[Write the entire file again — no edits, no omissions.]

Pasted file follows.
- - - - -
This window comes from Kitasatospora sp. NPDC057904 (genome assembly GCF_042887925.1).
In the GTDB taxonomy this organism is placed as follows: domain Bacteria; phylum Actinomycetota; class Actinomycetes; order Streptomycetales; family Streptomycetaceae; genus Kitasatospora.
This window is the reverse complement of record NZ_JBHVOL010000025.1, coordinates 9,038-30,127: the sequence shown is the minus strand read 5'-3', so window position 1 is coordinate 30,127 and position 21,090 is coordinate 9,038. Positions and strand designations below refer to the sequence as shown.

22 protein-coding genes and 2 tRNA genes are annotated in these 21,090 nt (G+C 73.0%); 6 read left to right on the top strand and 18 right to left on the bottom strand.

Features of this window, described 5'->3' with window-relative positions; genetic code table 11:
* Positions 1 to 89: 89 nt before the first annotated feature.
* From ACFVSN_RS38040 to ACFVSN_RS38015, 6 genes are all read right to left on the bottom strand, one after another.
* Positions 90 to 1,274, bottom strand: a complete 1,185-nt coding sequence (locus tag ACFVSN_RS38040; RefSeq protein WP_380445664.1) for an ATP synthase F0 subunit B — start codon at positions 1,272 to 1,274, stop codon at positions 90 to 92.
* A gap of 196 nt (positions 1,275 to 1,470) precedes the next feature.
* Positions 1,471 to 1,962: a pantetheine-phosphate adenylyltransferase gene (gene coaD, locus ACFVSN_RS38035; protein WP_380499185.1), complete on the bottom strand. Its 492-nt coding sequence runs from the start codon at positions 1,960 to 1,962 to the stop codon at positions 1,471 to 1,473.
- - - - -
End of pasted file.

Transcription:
This window comes from Kitasatospora sp. NPDC057904 (genome assembly GCF_042887925.1).
In the GTDB taxonomy this organism is placed as follows: domain Bacteria; phylum Actinomycetota; class Actinomycetes; order Streptomycetales; family Streptomycetaceae; genus Kitasatospora.
This window is the reverse complement of record NZ_JBHVOL010000025.1, coordinates 9,038-30,127: the sequence shown is the minus strand read 5'-3', so window position 1 is coordinate 30,127 and position 21,090 is coordinate 9,038. Positions and strand designations below refer to the sequence as shown.

22 protein-coding genes and 2 tRNA genes are annotated in these 21,090 nt (G+C 73.0%); 6 read left to right on the top strand and 18 right to left on the bottom strand.

Features of this window, described 5'->3' with window-relative positions; genetic code table 11:
* Positions 1 to 89: 89 nt before the first annotated feature.
* From ACFVSN_RS38040 to ACFVSN_RS38015, 6 genes are all read right to left on the bottom strand, one after another.
* Positions 90 to 1,274, bottom strand: a complete 1,185-nt coding sequence (locus tag ACFVSN_RS38040; RefSeq protein WP_380445664.1) for an ATP synthase F0 subunit B — start codon at positions 1,272 to 1,274, stop codon at positions 90 to 92.
* A gap of 196 nt (positions 1,275 to 1,470) precedes the next feature.
* Positions 1,471 to 1,962: a pantetheine-phosphate adenylyltransferase gene (gene coaD, locus ACFVSN_RS38035; protein WP_380499185.1), complete on the bottom strand. Its 492-nt coding sequence runs from the start codon at positions 1,960 to 1,962 to the stop codon at positions 1,471 to 1,473.